Posted in Homestead

The Great Canning Jar (and all its many uses)

canning jar

Nancy sent me this picture.  How true!  Never have I loved a piece of homestead kitchen equipment more than a canning jar.  They are not just for canning, folks!  And for less than a dollar a piece new, free if you find the right person, dirt cheap at a garage sale, you have a heck of a worker.


Yes, to start, the mighty canning jar is for, well, canning food.  There are over five hundred jars of delicious fruits and vegetables huddled together in my cool basement.  Which means that my grocery bill for vegetables and fruits for the remainder of the winter is about ten bucks a month.  Only because I love fresh cabbage sometimes, or I may run out of garlic.  These jars are truly amazing if you think about it.  They will hold their nutritious contents for me and not let anything happen to them for years if I needed them to.  Now, that’s an investment!


I don’t have a pantry so I turned a circa 1950’s hardware shelf with cubbies into one.  It holds canning jars on their sides, their lids sticking out a bit with their contents labeled with a marker.  This sure beats my last method.  Pile all bulk bags, and boxes into a cupboard and hope I remember what is in there.  I can easily glance at the cubbies, see what is needed or what I have to make for supper.  The jars keep pests out like mill worms and mice….and the greyhound.  I store flour and larger quantities of pantry staples in larger canning jars.

I received my share of goat’s milk in them all summer.  Half a gallon Mason jars are great for storing milk, juice, or iced tea in.  We fill our half gallon jars up with water, honey, mint, and an iced tea bag, and take it with us to farmer’s markets and outings instead of tinny or plastic water bottles.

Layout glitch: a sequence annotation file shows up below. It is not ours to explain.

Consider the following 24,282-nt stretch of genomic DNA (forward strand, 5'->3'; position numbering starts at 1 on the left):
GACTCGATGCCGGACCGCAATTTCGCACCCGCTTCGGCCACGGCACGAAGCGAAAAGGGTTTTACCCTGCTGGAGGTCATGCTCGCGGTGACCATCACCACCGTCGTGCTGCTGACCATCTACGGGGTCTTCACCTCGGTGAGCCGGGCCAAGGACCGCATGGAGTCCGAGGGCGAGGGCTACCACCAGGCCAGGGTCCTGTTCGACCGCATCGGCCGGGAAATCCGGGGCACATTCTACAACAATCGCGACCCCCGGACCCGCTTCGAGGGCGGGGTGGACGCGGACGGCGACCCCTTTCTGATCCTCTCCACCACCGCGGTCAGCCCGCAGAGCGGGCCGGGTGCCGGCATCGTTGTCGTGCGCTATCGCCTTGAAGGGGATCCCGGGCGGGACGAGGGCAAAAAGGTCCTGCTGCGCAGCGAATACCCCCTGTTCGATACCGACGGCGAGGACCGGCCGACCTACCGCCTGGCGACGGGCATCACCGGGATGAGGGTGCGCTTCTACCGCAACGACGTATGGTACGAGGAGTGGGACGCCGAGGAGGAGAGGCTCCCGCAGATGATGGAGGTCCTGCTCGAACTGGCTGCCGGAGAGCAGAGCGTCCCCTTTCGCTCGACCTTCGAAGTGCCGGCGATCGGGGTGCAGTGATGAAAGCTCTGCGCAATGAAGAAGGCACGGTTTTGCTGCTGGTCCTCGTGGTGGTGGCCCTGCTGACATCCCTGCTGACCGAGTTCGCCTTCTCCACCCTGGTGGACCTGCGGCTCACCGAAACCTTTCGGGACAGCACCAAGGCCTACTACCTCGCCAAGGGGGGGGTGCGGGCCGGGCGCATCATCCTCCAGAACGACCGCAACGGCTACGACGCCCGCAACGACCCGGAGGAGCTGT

Pint or quart jars can be used for gift giving.  Fill with hot chocolate mix.  Or soup fixings.  Or on another note, how about sewing scissors, a cloth measuring tape, straight pins, a pattern, and some cute fabric for a beginning sewing kit.  Or paints and brushes.  Or dog treats.  How about bird seed?


We use them to water plants, store leftovers instead of Tupperware, to hold our herbal medicines while they brew, our lotions are packaged in four ounce canning jars, and used to hold rubber bands, and odds and ends.  (The four ouncers are darling.)

So, next time you see canning jars, better grab them.  They are a great help to farmgirls everywhere.


Katie Lynn Sanders is the author of seven books, has been a speaker on sustainable living, and loves all things wine, regenerative agriculture, homesteading, travel, food, arts, crafts, books, and finding enchantment and inspiration in the smallest things. She lives on a one acre farm and vineyard, Pumpkin Hollow Farm, with her husband, fourteen chickens, three ducks, a giant Pyrenees, two goats, five cats, and visiting children and grandchildren in southern Colorado.

14 thoughts on “The Great Canning Jar (and all its many uses)

  1. I love canning jars. I still have all my grandmother’s aquamarine colored glass canning jars with the original zinc lids. I use them to store spices and dry goods like beans and seeds. I’m also beginning to collect antique British ones, called Kilner jars.

  2. My 6-yr-old says you have to drink from a canning jar if you want to be a homesteader 🙂 And a quart jar holds a lot of liquid which is especially nice on a hot day. Not to mention, you can put the lid on to keep the bugs out.

  3. I love how you use the old hardware shelves. (If I’m calculating the ratio correctly, it looks like there’s a bottle of wine per each two jars of food. Sounds about right. 🙂 )

  4. Agreed. They are good to have on hand. I make all of my dressings, for salads, in a jar. I love using something that my gramma used, over 50 years ago. Most of my jars are hers!

  5. Hi…You mentioned hot chocolate mix. I wondered if you make your own mix? If you do would you mind sharing your recipe? I was thinking of making a bunch for our Christmas gathering. Thank you!

    1. 1 part cocoa powder to 3 parts organic sugar. I like to add a bit of cinnamon and a pinch of chipotle to the mix! Use 1 Tablespoon per 1 cup of hot milk or water. Best to heat on stove. This can easily be adjusted according to taste. A bit of Irish Cream doesn’t hurt it!

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